Television Production at the Meatworks

by Alan Strachan

During mid 1964, a Television Camera Crew from the ABC [Australian Broadcasting Commission] visited the Riverstone Meatworks over a period of one week [five days]. The “Religious Program” was made each working day between 12.15pm and 12.45pm, thus enabling workers in all sections of the Works who desired to take part in the film production, to have their lunch and be back at work by the 12.45pm whistle. The management encouraged the workers to support the film production, in an effort to build the attendance numbers up.

The half hour episodes were shot at a location between the western side of the skin-shed and the Casings Department, just across the laneway from the Mutton Board. During the filming of the show, those seeking assistance in the form of some good advice, could ask questions and run a scenario to the Church movement conducting the interviews.

Curiosity got the better of many of the workers who simply turned up just to be photographed amongst the crowd, so as they could appear in real life on television, yours truly being one of them. In all, about 20-30 people which included male and female attended the location, but the attendance would vary from day to day.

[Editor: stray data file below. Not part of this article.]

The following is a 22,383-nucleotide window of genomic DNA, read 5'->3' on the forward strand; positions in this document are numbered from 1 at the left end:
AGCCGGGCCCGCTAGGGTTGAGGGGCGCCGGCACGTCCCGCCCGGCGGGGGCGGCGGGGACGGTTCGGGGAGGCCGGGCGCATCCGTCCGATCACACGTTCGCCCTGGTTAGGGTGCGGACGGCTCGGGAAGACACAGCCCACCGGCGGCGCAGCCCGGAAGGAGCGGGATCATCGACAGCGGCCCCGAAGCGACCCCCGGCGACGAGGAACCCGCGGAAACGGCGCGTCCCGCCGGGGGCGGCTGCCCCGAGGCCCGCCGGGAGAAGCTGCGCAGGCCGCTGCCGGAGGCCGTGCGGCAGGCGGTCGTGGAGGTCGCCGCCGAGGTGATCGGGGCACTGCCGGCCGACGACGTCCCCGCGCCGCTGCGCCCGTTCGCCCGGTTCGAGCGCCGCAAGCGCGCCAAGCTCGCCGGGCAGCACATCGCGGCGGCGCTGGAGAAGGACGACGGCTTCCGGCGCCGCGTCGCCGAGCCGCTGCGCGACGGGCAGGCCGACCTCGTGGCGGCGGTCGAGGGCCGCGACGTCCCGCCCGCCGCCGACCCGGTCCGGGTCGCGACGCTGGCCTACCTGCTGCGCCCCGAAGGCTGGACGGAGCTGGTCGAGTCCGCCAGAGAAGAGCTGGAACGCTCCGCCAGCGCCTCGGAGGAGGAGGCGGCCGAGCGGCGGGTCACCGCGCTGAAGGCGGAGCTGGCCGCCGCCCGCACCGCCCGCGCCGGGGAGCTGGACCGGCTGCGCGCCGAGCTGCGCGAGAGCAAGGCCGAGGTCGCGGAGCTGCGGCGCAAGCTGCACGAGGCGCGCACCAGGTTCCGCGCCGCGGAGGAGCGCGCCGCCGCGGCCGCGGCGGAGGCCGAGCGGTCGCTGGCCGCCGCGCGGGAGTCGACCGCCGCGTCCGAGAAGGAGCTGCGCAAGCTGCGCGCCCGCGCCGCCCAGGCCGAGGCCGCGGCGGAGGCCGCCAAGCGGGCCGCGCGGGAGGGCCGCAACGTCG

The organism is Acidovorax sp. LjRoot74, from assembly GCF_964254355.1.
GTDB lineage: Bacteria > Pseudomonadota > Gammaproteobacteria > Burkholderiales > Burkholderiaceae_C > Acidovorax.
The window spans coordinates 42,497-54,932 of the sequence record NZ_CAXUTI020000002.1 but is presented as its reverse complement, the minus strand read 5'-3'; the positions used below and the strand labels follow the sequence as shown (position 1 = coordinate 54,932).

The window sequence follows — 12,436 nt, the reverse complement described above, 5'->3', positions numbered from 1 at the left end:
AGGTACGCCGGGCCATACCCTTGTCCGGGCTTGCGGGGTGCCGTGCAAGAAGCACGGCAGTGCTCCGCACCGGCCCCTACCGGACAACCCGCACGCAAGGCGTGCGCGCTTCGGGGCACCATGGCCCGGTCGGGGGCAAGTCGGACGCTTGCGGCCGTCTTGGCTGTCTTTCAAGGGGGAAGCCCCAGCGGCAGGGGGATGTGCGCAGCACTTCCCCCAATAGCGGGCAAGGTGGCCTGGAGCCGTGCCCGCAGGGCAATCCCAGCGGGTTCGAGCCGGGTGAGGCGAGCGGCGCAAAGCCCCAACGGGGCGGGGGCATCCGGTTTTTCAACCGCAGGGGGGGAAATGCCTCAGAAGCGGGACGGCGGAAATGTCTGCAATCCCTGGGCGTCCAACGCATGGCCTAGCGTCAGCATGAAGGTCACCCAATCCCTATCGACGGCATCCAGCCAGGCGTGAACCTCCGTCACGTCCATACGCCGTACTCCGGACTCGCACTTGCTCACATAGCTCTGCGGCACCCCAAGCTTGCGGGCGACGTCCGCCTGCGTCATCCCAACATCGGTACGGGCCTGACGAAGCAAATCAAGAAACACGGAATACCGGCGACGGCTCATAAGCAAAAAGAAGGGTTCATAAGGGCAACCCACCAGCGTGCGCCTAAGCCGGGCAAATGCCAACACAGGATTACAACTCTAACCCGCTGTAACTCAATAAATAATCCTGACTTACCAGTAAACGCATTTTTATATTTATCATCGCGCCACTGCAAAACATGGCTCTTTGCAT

Wally Woods was the one who always fired the questions and ran scenarios past the three Church people, who were two men and a lady. Other workers like myself were just too shy to come forward and ask questions in front of the television cameras. I noticed that every time Wally was given the microphone and he took hold of it, his hand would commence shaking, and his speech somewhat changed to a quiver as the television cameraman moved in for a close-up of his face. There were many others present who asked questions and received sound advice from the Church movement, and the two film crew were greatly pleased with the attendance and the numerous questions asked. In those days, the cameraman used film in their cameras and not video film tape like today.

The five 30 minute episodes started to appear on ABC Channel 2 in Sydney about two weeks after the final episode had been filmed. They screened on our black and white television sets [no colour sets until 1975] on Sunday afternoons at 3.30pm and appeared in the TV Guide as a “Religious Program”. The five episodes appeared on alternate Sundays, thus giving the series a longer running time period of two months.

As the filming took place not far from the Mutton Board, the larger proportion of those attending was drawn from this location. We all watched our television sets every second Sunday, in a hope that we could catch a glimpse of  ourselves on television.